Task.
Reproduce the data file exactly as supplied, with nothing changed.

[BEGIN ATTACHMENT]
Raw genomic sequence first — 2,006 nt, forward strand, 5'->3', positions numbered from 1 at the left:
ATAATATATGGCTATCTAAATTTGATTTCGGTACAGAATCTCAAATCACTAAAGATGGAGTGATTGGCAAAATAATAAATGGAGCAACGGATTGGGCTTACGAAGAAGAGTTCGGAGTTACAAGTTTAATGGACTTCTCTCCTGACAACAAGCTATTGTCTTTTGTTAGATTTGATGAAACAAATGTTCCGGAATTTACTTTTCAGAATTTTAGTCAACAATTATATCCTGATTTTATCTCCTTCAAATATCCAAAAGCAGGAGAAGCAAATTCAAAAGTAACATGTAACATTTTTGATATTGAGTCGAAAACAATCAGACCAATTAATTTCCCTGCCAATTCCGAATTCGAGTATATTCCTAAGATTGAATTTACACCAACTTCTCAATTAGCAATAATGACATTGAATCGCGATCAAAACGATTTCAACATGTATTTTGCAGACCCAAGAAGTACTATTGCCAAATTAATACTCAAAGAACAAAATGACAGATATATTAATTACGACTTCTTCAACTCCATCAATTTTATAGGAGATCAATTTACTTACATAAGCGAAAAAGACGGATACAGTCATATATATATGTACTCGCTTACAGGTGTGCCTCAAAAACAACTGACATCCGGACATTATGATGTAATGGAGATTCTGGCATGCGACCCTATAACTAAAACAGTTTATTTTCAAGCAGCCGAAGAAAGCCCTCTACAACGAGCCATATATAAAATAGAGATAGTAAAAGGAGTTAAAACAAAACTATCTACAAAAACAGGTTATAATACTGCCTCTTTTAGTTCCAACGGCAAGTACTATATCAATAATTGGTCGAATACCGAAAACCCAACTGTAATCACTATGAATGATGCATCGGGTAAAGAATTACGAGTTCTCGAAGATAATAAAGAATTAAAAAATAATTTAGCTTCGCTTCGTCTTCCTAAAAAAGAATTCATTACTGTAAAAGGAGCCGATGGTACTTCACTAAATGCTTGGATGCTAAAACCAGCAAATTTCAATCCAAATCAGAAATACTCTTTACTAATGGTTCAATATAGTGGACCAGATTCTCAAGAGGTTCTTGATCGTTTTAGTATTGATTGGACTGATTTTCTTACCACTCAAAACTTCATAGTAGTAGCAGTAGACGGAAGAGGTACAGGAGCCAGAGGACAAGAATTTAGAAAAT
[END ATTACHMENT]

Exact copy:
Raw genomic sequence first — 2,006 nt, forward strand, 5'->3', positions numbered from 1 at the left:
ATAATATATGGCTATCTAAATTTGATTTCGGTACAGAATCTCAAATCACTAAAGATGGAGTGATTGGCAAAATAATAAATGGAGCAACGGATTGGGCTTACGAAGAAGAGTTCGGAGTTACAAGTTTAATGGACTTCTCTCCTGACAACAAGCTATTGTCTTTTGTTAGATTTGATGAAACAAATGTTCCGGAATTTACTTTTCAGAATTTTAGTCAACAATTATATCCTGATTTTATCTCCTTCAAATATCCAAAAGCAGGAGAAGCAAATTCAAAAGTAACATGTAACATTTTTGATATTGAGTCGAAAACAATCAGACCAATTAATTTCCCTGCCAATTCCGAATTCGAGTATATTCCTAAGATTGAATTTACACCAACTTCTCAATTAGCAATAATGACATTGAATCGCGATCAAAACGATTTCAACATGTATTTTGCAGACCCAAGAAGTACTATTGCCAAATTAATACTCAAAGAACAAAATGACAGATATATTAATTACGACTTCTTCAACTCCATCAATTTTATAGGAGATCAATTTACTTACATAAGCGAAAAAGACGGATACAGTCATATATATATGTACTCGCTTACAGGTGTGCCTCAAAAACAACTGACATCCGGACATTATGATGTAATGGAGATTCTGGCATGCGACCCTATAACTAAAACAGTTTATTTTCAAGCAGCCGAAGAAAGCCCTCTACAACGAGCCATATATAAAATAGAGATAGTAAAAGGAGTTAAAACAAAACTATCTACAAAAACAGGTTATAATACTGCCTCTTTTAGTTCCAACGGCAAGTACTATATCAATAATTGGTCGAATACCGAAAACCCAACTGTAATCACTATGAATGATGCATCGGGTAAAGAATTACGAGTTCTCGAAGATAATAAAGAATTAAAAAATAATTTAGCTTCGCTTCGTCTTCCTAAAAAAGAATTCATTACTGTAAAAGGAGCCGATGGTACTTCACTAAATGCTTGGATGCTAAAACCAGCAAATTTCAATCCAAATCAGAAATACTCTTTACTAATGGTTCAATATAGTGGACCAGATTCTCAAGAGGTTCTTGATCGTTTTAGTATTGATTGGACTGATTTTCTTACCACTCAAAACTTCATAGTAGTAGCAGTAGACGGAAGAGGTACAGGAGCCAGAGGACAAGAATTTAGAAAAT